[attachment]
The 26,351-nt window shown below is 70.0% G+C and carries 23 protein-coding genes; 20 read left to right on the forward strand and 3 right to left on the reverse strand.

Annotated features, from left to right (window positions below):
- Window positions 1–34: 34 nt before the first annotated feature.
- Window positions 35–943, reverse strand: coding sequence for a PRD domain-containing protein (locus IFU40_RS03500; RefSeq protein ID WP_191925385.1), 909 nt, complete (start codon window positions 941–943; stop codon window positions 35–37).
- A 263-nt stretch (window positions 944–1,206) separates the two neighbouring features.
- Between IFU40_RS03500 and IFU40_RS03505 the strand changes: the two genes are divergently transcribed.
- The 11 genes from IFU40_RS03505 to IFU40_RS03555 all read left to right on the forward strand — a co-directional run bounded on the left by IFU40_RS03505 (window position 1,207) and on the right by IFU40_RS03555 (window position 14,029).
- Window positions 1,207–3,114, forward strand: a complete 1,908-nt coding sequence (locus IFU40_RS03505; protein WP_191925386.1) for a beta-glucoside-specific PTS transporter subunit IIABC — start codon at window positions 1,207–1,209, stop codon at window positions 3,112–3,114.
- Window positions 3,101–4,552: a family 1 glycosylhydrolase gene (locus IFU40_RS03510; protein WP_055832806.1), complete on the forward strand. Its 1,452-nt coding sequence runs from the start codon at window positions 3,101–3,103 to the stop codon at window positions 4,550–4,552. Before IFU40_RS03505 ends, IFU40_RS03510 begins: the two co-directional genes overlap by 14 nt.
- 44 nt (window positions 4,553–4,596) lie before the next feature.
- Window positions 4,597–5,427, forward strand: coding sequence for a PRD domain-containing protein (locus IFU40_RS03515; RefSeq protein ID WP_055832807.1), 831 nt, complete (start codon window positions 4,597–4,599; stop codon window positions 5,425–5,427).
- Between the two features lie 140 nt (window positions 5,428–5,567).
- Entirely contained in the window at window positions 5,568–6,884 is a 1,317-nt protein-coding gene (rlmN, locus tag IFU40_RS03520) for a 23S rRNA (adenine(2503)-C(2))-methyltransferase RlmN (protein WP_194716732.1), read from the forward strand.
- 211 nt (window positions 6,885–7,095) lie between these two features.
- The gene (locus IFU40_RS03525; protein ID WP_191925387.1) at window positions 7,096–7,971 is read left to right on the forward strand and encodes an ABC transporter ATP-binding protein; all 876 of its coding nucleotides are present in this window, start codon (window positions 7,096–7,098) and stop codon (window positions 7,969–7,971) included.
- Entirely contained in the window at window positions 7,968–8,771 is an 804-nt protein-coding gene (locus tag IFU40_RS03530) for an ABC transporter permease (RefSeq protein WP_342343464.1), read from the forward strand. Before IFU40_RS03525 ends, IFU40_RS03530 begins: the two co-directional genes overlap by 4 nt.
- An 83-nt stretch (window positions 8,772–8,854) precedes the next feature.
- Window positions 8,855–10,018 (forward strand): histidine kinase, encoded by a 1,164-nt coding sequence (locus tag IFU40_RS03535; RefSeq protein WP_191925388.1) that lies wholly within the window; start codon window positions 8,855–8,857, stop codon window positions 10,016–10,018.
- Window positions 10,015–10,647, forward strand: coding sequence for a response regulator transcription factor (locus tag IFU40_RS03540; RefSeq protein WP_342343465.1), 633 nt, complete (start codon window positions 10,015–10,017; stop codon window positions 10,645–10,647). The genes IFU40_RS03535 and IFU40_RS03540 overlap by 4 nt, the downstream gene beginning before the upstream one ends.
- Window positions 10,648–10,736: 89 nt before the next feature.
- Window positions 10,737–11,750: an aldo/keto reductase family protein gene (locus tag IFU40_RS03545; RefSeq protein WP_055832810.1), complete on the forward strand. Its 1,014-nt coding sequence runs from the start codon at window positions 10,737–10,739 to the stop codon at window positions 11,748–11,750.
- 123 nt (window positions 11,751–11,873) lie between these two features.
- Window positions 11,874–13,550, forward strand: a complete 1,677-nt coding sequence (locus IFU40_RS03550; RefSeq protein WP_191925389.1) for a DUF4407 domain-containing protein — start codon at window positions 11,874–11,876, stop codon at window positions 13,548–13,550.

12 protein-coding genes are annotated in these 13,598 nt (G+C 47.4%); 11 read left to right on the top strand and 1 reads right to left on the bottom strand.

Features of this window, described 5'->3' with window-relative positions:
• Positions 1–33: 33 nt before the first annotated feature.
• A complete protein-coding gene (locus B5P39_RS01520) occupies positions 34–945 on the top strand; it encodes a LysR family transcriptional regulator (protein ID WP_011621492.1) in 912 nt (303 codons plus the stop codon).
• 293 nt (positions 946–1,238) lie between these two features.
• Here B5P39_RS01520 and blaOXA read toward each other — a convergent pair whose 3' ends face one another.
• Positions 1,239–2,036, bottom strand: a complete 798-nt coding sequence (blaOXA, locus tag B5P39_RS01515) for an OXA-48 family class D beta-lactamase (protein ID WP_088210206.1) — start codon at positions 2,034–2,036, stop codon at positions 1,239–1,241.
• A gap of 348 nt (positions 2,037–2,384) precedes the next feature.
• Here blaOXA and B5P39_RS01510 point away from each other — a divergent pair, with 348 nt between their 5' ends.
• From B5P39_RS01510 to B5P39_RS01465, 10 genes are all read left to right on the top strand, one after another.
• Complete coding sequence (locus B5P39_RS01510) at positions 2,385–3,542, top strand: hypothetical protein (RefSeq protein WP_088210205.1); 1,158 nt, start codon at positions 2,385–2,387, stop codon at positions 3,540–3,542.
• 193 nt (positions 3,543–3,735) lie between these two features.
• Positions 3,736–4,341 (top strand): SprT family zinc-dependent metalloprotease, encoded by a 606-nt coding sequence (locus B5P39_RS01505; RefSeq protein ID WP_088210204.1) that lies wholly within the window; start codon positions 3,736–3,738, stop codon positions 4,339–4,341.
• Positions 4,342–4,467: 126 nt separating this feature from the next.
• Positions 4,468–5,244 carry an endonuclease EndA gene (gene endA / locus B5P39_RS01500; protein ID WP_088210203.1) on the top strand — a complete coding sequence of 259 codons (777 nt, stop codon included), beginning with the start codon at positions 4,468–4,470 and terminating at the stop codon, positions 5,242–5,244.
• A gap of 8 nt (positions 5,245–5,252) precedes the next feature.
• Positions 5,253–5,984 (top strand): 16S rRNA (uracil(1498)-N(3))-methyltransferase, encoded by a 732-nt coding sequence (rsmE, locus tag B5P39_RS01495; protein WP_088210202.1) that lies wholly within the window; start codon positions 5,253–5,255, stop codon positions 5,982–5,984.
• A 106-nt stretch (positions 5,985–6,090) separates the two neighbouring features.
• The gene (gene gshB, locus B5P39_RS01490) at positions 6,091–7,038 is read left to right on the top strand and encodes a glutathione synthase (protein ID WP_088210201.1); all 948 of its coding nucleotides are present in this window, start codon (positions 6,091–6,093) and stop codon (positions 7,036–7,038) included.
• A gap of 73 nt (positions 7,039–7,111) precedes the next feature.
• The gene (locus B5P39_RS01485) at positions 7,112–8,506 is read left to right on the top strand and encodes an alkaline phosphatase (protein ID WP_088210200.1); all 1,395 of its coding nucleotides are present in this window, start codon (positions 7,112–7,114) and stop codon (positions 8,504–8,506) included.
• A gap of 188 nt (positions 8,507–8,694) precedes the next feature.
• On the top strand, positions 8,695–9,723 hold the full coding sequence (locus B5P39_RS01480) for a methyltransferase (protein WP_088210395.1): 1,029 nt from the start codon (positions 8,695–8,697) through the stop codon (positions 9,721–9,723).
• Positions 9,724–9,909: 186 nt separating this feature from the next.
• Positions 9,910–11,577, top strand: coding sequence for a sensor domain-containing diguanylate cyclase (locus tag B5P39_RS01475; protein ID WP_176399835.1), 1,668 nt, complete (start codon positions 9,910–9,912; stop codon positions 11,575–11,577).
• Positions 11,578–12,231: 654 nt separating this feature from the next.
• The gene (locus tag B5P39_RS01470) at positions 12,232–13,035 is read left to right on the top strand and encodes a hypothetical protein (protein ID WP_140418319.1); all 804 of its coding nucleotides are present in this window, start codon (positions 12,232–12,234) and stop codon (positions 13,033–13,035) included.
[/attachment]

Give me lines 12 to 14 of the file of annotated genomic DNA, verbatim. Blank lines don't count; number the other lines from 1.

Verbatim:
- Between the two features lie 140 nt (window positions 5,428–5,567).
- Entirely contained in the window at window positions 5,568–6,884 is a 1,317-nt protein-coding gene (rlmN, locus tag IFU40_RS03520) for a 23S rRNA (adenine(2503)-C(2))-methyltransferase RlmN (protein WP_194716732.1), read from the forward strand.
- 211 nt (window positions 6,885–7,095) lie between these two features.